Eros, Fact and Avant Garde
The collaboration of Ralph Ginzburg and Herb Lubalin, Fact, Eros and Avant Garde were culturally relevant publications that pushed many of the ideas of 1960s society. Fact and Eros both suffered relatively short careers while still managing to have significant cultural impacts. Avant Garde, on the other hand was quite successful and tenured a career that lasted a slightly longer period of 3 years and 16 issues between 1968 and 1971. All three publications provided Lubalin with a development ground to practice his emerging style of typography and design which influenced much of the design community during the 1960s and 70s.
The first of Ginzburg and Lubalin's three productions, Eros was a quarterly hardbound publication filled with articles and photo-essays relating to the topics of love and sex. During the radical 1960s the publication was received with both positive and negative reviews and Ginzburg was indicted under federal obscenity laws for the publication of the fourth issue. The combination of the high cost of the hardbound publication and the legal fees incurred during Ginzburg's court case cause the magazine to close down.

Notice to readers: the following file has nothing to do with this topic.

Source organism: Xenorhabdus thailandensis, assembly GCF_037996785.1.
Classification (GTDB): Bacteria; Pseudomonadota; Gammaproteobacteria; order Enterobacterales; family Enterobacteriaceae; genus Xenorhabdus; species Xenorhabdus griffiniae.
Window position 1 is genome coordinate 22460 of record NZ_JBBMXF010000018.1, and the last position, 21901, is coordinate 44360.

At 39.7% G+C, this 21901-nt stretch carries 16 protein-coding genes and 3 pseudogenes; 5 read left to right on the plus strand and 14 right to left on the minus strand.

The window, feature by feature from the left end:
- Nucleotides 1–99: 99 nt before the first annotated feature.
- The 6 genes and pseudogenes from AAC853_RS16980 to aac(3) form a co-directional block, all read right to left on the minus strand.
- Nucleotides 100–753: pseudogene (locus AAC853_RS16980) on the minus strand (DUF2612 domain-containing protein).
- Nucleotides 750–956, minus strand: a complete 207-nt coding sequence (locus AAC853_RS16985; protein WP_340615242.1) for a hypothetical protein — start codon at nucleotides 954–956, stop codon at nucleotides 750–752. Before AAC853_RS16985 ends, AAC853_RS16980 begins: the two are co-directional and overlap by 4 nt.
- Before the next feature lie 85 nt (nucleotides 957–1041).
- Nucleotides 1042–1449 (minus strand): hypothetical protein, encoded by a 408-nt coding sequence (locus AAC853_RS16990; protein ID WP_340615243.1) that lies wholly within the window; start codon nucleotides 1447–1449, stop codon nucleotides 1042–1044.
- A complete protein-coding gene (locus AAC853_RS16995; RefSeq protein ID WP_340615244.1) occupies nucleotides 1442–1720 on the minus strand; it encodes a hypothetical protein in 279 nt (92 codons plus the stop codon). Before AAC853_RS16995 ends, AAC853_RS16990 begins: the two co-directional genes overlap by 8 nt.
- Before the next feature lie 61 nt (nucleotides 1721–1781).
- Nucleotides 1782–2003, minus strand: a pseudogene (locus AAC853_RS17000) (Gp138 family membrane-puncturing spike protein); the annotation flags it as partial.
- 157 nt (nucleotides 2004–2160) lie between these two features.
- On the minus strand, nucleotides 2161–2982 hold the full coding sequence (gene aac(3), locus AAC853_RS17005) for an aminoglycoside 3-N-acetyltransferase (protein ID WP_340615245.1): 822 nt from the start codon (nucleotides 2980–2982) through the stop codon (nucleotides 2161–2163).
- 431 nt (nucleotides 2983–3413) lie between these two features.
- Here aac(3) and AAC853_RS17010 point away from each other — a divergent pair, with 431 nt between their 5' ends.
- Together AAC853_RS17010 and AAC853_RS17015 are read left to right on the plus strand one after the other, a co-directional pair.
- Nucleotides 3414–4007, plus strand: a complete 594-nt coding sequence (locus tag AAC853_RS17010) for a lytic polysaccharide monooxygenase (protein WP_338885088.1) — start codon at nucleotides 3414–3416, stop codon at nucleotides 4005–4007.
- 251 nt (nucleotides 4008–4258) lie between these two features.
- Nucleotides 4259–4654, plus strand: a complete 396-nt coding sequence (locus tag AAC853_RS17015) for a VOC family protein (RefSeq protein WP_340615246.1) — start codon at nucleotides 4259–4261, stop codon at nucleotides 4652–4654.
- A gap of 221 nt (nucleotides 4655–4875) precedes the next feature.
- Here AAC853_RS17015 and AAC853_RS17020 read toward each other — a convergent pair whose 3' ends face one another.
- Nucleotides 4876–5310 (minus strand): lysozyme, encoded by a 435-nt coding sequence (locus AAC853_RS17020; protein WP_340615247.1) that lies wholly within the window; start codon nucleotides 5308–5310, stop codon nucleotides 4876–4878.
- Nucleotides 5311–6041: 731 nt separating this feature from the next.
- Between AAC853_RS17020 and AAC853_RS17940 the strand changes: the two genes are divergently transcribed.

Fact magazine was a similar venture by the two that was equally controversial, although it shifted the subject matter from sex to culture and politics. The magazine was sued by presidential candidate Barry Goldwater for their publication of an article that said Goldwater was psychologically unfit to be president of the United States. The punitive damages of the case caused the magazine to cease publication.
The most notable of the three, Avant Garde was reminiscent of Eros in its hardbound format and controversial content. The magazine combined aspects of both Fact and Eros and published articles and imagery that were often sexual, critical of the American government and radically different than traditional publications. While there was no direct legal actions brought against Avant Garde it was forced to shut down when Ginzburg went to prison for the Eros scandal.
The recognizable typographic logo for Avant Garde led to the design and production of an entire Avant Garde typeface.